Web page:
“Overall, just in order to meet all the conditions above and become properly registered,” says Higashi, “it is estimated to cost around $300,000～$500,000 USD equivalent for the applicant(a rough estimation by a few experts that I have talked to). That’s for the initial registration and of course, the cost of staying compliant and submitting more paperwork as it scales can add up to potentially millions of dollars.”
Also, don’t expect to create a new altcoin anytime soon.
“Only approved virtual currencies by the authority are considered legitimate and can be traded, sold or promoted to the public,” according to the letter of the law.
So, in short, if they haven’t heard of your coin before, you are not getting approved.
And all of these regulations apply to non-custodial businesses, meaning if the company never holds one coin for another person, never has control of another person’s digital currency, but you are in this industry, you will have to jump through all these time-consuming and expensive legal hoops. Sound familiar?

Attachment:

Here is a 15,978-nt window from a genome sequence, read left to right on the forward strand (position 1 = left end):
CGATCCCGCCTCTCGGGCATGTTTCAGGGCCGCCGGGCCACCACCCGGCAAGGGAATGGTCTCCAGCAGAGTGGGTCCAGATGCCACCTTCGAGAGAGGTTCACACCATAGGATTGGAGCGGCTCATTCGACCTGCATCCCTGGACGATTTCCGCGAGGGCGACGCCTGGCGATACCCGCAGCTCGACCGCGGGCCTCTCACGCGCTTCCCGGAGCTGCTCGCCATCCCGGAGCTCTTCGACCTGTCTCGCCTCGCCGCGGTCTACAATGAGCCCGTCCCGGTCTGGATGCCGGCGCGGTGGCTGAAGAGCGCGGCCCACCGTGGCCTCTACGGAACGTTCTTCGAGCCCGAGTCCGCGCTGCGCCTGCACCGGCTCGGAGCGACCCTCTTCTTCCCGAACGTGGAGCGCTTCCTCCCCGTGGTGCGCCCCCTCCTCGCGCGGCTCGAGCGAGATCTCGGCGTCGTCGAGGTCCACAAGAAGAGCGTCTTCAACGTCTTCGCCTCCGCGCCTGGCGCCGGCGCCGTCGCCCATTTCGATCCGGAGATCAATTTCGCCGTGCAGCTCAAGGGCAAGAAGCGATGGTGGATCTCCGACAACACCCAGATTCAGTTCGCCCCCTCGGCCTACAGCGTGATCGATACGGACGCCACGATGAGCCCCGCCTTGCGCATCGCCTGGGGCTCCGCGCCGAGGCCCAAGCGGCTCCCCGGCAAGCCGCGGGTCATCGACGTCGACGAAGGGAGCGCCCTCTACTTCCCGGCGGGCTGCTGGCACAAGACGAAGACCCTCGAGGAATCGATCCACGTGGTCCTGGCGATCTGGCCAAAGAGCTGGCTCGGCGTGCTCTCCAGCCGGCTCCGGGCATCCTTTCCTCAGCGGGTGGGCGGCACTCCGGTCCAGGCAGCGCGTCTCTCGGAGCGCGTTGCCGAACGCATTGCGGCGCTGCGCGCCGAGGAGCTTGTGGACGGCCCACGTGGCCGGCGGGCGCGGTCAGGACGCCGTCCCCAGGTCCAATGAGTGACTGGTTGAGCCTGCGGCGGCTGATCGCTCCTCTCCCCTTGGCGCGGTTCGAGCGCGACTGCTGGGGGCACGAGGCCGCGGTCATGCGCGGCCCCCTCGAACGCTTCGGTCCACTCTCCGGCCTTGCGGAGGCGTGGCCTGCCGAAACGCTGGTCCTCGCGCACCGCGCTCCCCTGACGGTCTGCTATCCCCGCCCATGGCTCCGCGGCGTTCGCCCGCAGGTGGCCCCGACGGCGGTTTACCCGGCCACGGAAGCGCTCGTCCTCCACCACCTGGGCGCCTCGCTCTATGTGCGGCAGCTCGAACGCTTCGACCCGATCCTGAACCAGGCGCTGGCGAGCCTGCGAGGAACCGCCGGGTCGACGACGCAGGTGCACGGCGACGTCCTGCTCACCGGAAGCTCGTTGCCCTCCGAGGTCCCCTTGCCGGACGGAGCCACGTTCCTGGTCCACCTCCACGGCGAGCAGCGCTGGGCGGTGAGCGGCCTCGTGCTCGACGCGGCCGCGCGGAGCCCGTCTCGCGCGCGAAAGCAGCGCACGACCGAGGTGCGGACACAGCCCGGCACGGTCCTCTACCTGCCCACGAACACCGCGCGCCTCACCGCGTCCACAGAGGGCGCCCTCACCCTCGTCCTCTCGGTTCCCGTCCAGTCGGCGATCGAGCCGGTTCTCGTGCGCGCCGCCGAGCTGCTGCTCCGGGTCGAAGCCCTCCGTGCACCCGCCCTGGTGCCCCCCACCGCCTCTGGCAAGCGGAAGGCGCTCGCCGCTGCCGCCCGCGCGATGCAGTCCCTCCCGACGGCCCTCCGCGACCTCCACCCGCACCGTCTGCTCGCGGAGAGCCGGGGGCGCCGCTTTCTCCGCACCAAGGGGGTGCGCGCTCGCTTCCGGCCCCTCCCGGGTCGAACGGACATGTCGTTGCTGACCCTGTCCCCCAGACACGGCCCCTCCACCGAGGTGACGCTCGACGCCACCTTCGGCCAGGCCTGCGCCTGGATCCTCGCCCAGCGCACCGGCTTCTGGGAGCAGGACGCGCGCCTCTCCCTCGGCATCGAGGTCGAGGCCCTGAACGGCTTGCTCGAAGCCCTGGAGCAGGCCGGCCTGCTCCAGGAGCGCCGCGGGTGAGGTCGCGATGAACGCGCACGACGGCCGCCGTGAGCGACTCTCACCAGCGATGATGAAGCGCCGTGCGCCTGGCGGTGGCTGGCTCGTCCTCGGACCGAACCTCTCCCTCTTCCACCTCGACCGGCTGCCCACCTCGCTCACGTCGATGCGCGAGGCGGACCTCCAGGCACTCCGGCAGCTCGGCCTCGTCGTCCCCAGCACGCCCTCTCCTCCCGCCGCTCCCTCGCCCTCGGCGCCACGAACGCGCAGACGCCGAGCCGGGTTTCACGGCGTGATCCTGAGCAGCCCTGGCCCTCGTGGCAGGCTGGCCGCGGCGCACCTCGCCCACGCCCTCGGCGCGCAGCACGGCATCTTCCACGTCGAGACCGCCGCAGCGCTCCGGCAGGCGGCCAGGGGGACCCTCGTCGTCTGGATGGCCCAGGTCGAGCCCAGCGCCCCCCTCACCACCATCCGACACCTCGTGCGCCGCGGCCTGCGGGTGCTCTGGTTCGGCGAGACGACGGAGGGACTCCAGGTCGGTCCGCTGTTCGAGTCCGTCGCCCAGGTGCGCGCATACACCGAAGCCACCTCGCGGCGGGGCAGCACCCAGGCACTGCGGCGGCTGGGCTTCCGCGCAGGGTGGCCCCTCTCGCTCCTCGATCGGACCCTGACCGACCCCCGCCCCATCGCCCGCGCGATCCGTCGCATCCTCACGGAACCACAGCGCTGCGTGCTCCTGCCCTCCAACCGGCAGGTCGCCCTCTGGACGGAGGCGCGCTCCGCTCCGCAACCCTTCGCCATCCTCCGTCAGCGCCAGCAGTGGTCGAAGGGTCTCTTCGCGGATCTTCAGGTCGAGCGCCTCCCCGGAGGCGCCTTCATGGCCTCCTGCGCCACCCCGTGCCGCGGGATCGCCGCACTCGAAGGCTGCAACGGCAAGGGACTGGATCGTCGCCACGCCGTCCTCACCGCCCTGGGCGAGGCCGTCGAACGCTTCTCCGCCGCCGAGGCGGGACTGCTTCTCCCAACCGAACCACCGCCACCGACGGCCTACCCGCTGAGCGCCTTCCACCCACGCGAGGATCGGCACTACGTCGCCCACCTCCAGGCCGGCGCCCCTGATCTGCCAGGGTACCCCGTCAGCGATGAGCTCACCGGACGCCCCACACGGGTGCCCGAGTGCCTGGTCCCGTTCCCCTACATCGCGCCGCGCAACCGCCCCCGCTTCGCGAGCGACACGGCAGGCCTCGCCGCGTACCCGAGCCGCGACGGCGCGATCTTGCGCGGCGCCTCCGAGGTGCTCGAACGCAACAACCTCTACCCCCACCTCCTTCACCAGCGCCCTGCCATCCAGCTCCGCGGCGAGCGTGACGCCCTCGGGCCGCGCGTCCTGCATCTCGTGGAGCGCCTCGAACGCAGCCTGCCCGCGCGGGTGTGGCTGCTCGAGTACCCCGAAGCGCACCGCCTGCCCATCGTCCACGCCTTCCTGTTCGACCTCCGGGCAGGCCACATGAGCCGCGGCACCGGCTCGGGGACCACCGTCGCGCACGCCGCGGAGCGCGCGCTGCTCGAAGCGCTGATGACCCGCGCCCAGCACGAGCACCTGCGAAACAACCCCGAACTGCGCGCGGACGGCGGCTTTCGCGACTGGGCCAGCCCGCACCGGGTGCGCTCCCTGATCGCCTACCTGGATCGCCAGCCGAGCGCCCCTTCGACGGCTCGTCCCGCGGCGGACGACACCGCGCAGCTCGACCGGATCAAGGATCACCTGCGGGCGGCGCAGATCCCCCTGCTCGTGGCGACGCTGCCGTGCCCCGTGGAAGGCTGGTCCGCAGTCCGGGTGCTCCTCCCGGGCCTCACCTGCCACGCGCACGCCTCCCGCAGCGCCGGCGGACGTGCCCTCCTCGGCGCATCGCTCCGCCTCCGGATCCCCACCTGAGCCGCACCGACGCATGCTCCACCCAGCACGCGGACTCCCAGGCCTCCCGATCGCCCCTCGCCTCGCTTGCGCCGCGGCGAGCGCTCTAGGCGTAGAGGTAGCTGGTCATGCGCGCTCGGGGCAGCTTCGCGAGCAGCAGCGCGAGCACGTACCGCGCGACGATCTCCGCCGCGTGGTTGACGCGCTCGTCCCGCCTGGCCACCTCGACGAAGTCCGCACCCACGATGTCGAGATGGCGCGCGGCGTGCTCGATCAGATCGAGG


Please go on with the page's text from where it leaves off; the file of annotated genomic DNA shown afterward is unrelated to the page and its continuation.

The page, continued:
Looks like it is going to do what it is intended to do, for now
In closing, what this level of regulation will do is prevent the legitimate young techie who is looking to innovate from ever getting started. What it will do is coddle the banking establishment, and protect them from a broad-scale attack of potentially dozens of innovative, niche digital currencies. How many bankers, lobbyists and lawyers, who are paid by the establishment, did it take to come up with these regulations? How much input and influence did the digital currency community have in these regulations?
Japan has basically copied New York’s BitLicense and just added their spin on it. BitLicense has made a blueprint for protecting the legacy banking industry from competition, curtailing the innovations the digital currency industry can provide consumers, and removed any testbeds for discovering what these new technologies can and can’t do. If your digital currency, the blockchain, or business model is not overfunded, rock solid, and basically perfected, you will not get clearance in The Land of The Rising Sun. Mission accomplished.
If this can be done in two of the world’s biggest markets, New York and Tokyo, how long before the rest of the world runs down this regulatory choke point? Will this level of regulation force the digital currency ecosystem to evolve and become more stealth, as it can’t comply with this level of restrictions by the agents of the establishment?
Do New York and Japan really think that overregulating this innovation will really stifle new competitors and cut them off, in the long run? Or will they just create a larger black market they can’t control at all in the years to come?
The establishment may win this legal battle they have created, but they may end up losing the war.
Source: Old BitConnect website, was owned by another entity